Each morning, some 50 youths arrive at Applied Materials Israel to work in the company's ground floor cafeteria.
The Rehovot-based company - along with the Ashalim organization for children at risk, the Havayot community center network of Rehovot, and the Aroma cafe chain - is working to find a solution for youths who have been expelled from school.
Antiya Kessel, the community relations director for Applied Materials, says it all began when her company was seeking a supplier to operate its cafe. Ashalim - a partnership of JDC-Israel, various government ministries, the National Insurance Institute and the UJA-Federation of New York - offered to set up an enterprise to encourage youth entrepreneurship.
Ashalim got the parties involved; Aroma donated the franchise, and provides discounts on products and training; Applied Materials funds the $600,000 project annually; while Havayot manages the project.
Sarit, 18, of Rehovot, has worked in the cafe for two years. She has managed to complete some of her matriculation exams with the help of a Havayot social worker, and dreams of being a psychologist. She notes that she has started to save money for further studies.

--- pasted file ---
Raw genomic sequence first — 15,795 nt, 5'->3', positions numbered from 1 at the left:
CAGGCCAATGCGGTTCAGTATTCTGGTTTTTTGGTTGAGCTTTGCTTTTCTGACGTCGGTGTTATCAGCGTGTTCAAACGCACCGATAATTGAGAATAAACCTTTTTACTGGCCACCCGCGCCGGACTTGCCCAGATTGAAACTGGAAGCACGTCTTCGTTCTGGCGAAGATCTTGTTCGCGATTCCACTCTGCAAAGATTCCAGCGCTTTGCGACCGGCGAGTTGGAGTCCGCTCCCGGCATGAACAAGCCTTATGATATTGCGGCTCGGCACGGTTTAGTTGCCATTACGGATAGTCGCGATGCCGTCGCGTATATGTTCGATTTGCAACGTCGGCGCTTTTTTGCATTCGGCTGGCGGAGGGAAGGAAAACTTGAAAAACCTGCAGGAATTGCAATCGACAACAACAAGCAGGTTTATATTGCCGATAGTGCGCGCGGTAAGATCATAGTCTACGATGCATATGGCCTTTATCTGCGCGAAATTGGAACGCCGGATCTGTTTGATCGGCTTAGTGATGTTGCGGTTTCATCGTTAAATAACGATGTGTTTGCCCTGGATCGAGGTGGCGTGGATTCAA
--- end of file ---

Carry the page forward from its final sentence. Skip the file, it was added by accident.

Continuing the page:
Some 106 youths have passed through the cafe. Program participants, who receive hourly wages, are proud that in its first year 80 percent have either kept their jobs, were accepted to new jobs, or were drafted into the army while still on the job. Half of those who started the project still work at the cafe.
The program has only had to terminate three students so far, according to Havayot social worker Zahava Shamashian-Golumb, who works with the project.
Applied Materials is already thinking in conjunction with Ashalim about the next enterprise. Kessel says the company is considering establishing retail space.
Applied Materials develops and manufactures inspection tools and solutions for microchip manufacturers.
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